Carbon dioxide assimilation by Apple leaves as affected by lime-sulphur sprays. II. Field experiments

Hoffman, M.B.

Proceedings of the American Society for Horticultural Science 30: 169-175

1934


ISSN/ISBN: 0099-4065
Accession: 013327282

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Abstract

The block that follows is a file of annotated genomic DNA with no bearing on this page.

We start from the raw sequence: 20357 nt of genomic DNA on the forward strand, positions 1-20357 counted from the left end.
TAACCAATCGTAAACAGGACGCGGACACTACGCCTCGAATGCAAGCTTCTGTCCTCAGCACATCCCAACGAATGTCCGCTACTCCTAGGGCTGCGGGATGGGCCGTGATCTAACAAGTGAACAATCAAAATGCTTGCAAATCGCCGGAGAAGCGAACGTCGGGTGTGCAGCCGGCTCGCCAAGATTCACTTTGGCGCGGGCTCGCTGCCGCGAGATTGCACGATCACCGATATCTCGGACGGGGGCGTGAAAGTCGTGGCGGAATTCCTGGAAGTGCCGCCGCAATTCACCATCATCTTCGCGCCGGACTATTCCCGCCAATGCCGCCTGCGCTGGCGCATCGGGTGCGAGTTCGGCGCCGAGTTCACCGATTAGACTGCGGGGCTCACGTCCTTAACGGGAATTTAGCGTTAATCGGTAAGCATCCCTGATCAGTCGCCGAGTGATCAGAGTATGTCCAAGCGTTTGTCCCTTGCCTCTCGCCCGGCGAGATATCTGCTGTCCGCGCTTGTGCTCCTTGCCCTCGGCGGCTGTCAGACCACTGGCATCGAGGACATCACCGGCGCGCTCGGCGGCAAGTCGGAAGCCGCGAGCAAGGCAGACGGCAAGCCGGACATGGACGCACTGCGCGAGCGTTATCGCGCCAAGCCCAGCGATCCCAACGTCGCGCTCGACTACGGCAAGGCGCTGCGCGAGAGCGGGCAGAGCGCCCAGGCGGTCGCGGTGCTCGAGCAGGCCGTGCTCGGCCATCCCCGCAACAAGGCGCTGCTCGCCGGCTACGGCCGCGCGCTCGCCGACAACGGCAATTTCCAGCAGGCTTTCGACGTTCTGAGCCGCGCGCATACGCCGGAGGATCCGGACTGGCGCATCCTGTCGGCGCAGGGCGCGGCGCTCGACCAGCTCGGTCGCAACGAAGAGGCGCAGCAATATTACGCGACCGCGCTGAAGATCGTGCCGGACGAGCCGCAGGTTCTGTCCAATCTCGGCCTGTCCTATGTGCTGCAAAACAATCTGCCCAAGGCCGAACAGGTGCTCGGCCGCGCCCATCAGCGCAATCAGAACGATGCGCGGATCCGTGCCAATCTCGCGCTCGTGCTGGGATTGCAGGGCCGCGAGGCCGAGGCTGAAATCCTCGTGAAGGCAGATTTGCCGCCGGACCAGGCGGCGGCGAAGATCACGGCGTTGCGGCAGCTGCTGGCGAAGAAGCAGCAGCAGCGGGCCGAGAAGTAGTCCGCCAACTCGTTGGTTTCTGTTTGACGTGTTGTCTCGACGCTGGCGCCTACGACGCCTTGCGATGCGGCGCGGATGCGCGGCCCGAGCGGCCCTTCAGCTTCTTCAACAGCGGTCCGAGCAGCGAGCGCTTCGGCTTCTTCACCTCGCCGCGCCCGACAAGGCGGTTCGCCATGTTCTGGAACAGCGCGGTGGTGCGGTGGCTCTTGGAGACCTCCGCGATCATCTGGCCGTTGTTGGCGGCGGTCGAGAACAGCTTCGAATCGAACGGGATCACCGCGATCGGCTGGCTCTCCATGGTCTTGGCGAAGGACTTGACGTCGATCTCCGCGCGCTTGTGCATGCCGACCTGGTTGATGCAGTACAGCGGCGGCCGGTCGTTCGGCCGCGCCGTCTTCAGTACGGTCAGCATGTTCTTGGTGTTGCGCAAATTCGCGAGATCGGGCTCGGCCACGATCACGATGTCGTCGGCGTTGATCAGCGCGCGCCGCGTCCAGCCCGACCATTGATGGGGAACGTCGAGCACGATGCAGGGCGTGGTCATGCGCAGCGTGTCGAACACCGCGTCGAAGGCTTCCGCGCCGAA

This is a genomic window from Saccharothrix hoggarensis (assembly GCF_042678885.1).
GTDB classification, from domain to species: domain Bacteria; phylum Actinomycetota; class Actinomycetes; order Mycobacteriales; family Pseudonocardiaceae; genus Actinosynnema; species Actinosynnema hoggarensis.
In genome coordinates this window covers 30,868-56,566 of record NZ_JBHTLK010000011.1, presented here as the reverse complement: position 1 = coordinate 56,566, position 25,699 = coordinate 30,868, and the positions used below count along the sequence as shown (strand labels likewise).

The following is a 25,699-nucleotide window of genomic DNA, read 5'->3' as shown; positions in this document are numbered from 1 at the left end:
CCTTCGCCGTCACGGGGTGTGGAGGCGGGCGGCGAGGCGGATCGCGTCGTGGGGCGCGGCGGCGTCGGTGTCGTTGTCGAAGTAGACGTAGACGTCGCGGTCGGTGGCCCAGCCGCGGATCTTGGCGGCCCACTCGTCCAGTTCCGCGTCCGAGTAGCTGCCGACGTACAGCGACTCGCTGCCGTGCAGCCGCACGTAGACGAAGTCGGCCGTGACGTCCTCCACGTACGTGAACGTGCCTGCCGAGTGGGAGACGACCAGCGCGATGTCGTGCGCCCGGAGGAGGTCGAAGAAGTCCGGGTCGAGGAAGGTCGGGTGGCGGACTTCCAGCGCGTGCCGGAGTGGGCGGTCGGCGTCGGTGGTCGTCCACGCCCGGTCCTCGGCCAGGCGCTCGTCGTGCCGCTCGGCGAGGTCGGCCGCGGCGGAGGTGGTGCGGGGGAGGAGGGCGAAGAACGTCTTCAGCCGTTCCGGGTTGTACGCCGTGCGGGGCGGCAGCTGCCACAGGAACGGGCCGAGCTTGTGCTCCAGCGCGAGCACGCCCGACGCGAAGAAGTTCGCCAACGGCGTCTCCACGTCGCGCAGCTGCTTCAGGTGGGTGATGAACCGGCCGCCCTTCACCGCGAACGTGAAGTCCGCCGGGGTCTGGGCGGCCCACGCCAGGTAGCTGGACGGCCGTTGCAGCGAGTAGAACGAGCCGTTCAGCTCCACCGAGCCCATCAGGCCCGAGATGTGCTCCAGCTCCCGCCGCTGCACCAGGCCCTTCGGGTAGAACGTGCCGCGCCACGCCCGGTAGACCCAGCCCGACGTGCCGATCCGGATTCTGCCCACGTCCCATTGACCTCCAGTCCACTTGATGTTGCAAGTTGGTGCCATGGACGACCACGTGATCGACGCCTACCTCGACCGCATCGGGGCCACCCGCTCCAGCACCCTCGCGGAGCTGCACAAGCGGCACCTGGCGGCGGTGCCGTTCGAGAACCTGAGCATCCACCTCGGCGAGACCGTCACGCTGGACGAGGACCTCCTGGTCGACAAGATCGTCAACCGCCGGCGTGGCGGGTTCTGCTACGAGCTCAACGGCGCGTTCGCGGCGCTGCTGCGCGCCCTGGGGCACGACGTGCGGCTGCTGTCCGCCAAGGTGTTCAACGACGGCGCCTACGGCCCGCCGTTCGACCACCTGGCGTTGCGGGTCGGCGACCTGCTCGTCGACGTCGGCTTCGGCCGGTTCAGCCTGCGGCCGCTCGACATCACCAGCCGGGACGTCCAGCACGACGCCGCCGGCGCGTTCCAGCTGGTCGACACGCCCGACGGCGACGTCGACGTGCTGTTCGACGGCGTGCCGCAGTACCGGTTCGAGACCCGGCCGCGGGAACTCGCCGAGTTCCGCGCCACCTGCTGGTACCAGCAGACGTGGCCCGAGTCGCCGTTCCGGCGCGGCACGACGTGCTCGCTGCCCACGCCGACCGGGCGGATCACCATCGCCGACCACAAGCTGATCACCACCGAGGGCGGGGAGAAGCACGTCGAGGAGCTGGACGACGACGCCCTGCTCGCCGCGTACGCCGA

Orchard experiments to ascertain the effect of lime-sulphur spraying on the carbon dioxide utilization of apple leaves, ordinary summer strength lime-sulphur (2 1/2 in 100 galls.) being applied by means of a small atomizer to both surfaces of the leaves, in general confirmed the results obtained in previous tests in the greenhouse . One leaf sprayed on a sunny afternoon when the temperature was 29 degrees C. next day showed a reduction of 41 per cent. in its assimilation of carbon dioxide, as compared with a loss of only 5 per cent. efficiency in an untreated leaf on an adjoining twig of the same tree. Although the maximum reduction in assimilation attributable to spraying occurs on the day after treatment, the reduction shown by the sprayed leaf continued in an appreciable and consistent amount for seven days, after which the observations were discontinued. Practically the same results were obtained with two other sprayed and unsprayed leaves. When three leaves on two comparable trees were sprayed at 1.40 p.m. (temperature 21.5 degrees) and three others on the same trees at 6.45 p.m. (temperature 16 degrees) on the same day, all six showed reduced carbon dioxide assimilation during the next three days, but the reduction was greater in the leaves sprayed at the higher temperature. New Jersey dry-mix caused less reduction in efficiency of assimilation than lime-sulphur spray, the data obtained suggesting a difference in the effects of the mixtures on photosynthesis.